APOPO is a Belgium-based humanitarian organisation, famous for training Tanzanian rats to save lives across the world. On 28th April NIVA members gathered (virtually) to hear Anna Bouchier, Swiss and European Development Director of the charity, describe its history and current work.
The charity has been training rats to clear minefields in post-conflict regions since 1997. It was the brainchild of Belgian founders Bart Weetjens and Christophe Cox, the former of whom bred pet rats as a hobby and observed minefield problems first-hand while travelling as a student in Angola and Mozambique.
APOPO’s training centre is situated in Morogoro, Tanzania and uses Southern African giant pouched rats (Cricetomys ansorgei). These adaptable, intelligent, social, and mainly nocturnal omnivores typically weigh in at between 1and 1.5kg – 2 or 3 times the size of our local European varieties. They are known for their amazing sense of smell (compensating for poor eyesight) because they use olfactory cues to communicate long distance in the wild, and have been selected for heroRAT training because they are also ubiquitous, resistant to local disease, easy to transport, easy to transfer between trainers, and long enough lived to repay the training investment.
Anna was at pains to point out that animal welfare is at the very heart of all that APOPO do. All the rats are the product of a dedicated breeding programme and extremely well cared for throughout their lives. Training starts with socialisation and habituation from 4 weeks of age and progresses to reward-based operant conditioning, which takes between 9 months and a year in total. Down-time is spent in rich and stimulating play cages or resting in cosy clay-pot nests. Vet checks are regular and natural diet and behaviour are respected, with working hours being early mornings or evenings, and weekdays only. The rats typically live for 6-8 years and only work for as long as they want to. At the first sign of any waning of enthusiasm for the task, they are retired to luxury accommodation at the training centre.
No animal has ever been harmed on active duty. It would be unlikely that a rat would trigger a landmine as they typically require 4-5kg pressure to cause deployment, but it is more impressive that the rats have never missed a mine that has subsequently exploded. Accreditation requires the rats to clear 400 sq m of mines without missing any targets and with no more than one false ground scratching indication. Amazingly, in contrast with humans in a “rat race”, they demonstrate little propensity to cheat to gain reward!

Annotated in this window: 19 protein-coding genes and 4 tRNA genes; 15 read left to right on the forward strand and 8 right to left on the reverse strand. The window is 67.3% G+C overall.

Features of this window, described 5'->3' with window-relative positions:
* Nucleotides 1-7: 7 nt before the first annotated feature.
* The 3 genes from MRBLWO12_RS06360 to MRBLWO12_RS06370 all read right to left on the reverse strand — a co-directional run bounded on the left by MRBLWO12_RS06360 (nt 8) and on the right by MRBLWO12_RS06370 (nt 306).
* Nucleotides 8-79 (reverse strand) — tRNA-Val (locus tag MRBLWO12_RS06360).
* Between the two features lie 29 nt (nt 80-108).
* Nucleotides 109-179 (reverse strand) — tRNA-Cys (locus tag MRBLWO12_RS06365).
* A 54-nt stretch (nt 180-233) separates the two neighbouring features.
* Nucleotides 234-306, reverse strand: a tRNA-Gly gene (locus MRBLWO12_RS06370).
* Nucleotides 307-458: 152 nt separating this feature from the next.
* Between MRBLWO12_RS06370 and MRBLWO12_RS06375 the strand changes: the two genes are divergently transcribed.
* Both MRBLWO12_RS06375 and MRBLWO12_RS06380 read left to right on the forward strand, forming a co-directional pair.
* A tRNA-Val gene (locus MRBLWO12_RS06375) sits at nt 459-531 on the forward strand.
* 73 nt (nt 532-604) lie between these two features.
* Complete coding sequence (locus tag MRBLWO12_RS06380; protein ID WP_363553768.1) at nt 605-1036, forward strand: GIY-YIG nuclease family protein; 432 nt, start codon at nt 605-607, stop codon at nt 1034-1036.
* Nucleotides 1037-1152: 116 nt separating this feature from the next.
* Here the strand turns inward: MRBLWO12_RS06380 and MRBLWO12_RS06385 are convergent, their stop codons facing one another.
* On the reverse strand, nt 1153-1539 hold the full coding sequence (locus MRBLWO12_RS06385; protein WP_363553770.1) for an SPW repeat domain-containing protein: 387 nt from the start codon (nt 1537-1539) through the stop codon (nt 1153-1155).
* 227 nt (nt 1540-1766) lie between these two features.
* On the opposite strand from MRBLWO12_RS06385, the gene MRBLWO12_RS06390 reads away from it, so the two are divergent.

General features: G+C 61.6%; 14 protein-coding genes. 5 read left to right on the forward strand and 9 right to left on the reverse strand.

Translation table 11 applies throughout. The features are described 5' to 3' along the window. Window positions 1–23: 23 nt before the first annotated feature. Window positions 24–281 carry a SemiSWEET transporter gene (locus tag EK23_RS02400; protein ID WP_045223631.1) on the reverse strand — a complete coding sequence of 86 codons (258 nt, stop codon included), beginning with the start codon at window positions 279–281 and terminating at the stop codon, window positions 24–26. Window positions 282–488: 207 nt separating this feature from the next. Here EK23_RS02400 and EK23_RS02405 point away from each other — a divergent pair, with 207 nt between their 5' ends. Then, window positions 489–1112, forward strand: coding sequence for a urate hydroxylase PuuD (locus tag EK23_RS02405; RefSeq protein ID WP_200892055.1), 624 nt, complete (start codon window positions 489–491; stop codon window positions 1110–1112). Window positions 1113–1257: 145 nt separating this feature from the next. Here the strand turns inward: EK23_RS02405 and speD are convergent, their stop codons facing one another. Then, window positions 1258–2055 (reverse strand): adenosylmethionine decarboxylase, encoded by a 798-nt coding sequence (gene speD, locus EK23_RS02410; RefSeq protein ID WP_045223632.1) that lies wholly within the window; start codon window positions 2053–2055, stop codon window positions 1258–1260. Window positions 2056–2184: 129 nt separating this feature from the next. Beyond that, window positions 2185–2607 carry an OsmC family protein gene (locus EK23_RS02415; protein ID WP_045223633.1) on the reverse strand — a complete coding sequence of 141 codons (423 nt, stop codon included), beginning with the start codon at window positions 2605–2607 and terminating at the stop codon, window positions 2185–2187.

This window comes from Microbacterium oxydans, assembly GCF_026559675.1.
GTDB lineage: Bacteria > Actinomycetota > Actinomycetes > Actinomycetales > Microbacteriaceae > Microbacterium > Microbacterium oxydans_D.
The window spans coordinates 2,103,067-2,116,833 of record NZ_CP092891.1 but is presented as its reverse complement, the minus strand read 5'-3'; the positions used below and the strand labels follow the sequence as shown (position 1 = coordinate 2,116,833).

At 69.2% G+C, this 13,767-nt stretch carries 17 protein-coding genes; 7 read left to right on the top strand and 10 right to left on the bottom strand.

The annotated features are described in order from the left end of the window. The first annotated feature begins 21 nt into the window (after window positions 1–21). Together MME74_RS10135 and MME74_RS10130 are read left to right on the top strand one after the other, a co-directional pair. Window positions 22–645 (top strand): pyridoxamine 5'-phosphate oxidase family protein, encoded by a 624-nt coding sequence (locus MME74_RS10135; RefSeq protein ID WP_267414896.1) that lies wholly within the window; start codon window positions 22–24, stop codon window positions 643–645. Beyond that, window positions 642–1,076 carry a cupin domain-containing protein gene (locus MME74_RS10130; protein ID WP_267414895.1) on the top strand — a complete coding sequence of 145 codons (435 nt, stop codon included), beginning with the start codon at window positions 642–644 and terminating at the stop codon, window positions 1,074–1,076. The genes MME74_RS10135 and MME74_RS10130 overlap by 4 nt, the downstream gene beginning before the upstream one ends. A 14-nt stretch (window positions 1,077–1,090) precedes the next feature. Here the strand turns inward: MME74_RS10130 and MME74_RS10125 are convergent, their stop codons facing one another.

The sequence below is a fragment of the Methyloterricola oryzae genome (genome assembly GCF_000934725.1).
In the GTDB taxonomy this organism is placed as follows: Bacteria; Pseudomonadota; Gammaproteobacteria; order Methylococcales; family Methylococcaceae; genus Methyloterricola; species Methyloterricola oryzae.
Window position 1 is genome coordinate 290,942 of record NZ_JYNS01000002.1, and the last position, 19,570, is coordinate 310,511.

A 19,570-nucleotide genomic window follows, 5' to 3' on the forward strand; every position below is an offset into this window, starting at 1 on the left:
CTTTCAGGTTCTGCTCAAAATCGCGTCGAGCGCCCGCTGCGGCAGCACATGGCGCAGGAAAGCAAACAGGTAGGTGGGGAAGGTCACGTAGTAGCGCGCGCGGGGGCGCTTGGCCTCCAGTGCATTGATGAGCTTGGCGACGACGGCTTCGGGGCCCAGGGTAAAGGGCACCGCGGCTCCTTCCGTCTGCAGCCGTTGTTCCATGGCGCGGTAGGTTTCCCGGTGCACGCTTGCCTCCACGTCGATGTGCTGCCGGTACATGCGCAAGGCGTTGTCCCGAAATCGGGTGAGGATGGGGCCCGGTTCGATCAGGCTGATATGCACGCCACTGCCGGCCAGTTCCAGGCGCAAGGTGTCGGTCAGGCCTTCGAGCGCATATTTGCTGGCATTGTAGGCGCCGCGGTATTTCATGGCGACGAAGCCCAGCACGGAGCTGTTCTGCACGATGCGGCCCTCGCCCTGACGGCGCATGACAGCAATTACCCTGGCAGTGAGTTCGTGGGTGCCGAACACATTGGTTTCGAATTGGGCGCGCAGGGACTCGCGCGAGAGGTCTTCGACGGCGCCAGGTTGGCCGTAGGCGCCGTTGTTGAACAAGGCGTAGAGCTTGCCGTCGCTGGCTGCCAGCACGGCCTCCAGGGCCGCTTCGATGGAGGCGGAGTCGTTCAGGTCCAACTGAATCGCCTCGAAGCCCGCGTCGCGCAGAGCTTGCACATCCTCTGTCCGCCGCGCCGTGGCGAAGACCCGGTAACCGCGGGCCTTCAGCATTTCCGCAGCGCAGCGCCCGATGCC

The rats can clear an area the size of a tennis court in 30 minutes, compared to 4 days for a man with a metal detector. They are particularly efficient in short scrub or desert, however the length of their legs proved to be a limitation in dense bush and the jungles of Cambodia, leading to APOPO opening a facility training Technical Survey dogs. These Belgian Shepherds carry GPS backpacks with a microphone and camera, enter dense scrub unaccompanied, and sit to indicate 1 metre from any unexploded ordinance. The dogs may miss targets, but this technique allows large areas to be assessed for contamination before sending rats in to micro-search.
In 20 years APOPO’s heroRATs and heroDOGs have cleared over 108,700 landmines and released millions of square metres of land for safe farming. This work will be ongoing for some time – despite the Ottawa convention, 60 countries have remaining minefields and there were almost 6000 mine-related accidents in 2019, 43% of which involved children.
Ten years in, APOPO’s work diversified into training rats to detect another deadly global threat – TB, in sputum samples. Prior to Covid, TB was the world’s most deadly infectious disease with 1.3 million deaths in 2019 alone. It spreads easily in densely populated areas and, as the leading killer of HIV patients, Is particularly deadly in Africa. In Europe, the gold-standard for diagnosis is culture, which takes a week to produce a result, during which time the patient must isolate. Molecular testing needs expensive hardware, electricity and internet connectivity, so the current African solution is microscopy…which is fairly quick, but only 50% accurate. This is where the rats come in. In 20 minutes a trained rat can assess 100 (heat-treated and therefore safe) samples, and, to date, the program has picked up 20,000 positive TB cases which had slipped through the microscopy net, allowing timely treatment and prevention of further spread to contacts. Fascinatingly, for reasons unclear, the rats are particularly quick and accurate at detecting cases in children.
Future uses for the skills and talents of these fabulous animals seem practically limitless. The scope for detecting other pathogens and diseases is obvious and exciting, as are the prospects for detecting trafficked wildlife, drugs and other contraband, and environmental contaminants. Work is even under way in training “rescueRATs” with tiny smart backpacks to search rubble for survivors.
NIVA would like to thank Elanco for their generous sponsorship of Anna’s talk, and helping to raise awareness of the amazing work of this excellent charity and a much-maligned species. Anyone reading this who isn’t so keen on our long-tailed friends could do worse than visit the APOPO website (https://www.apopo.org/en) – I cannot imagine how even the most determined musophobe would not be beguiled by pictures of these beautiful and intelligent creatures in action, saving human lives.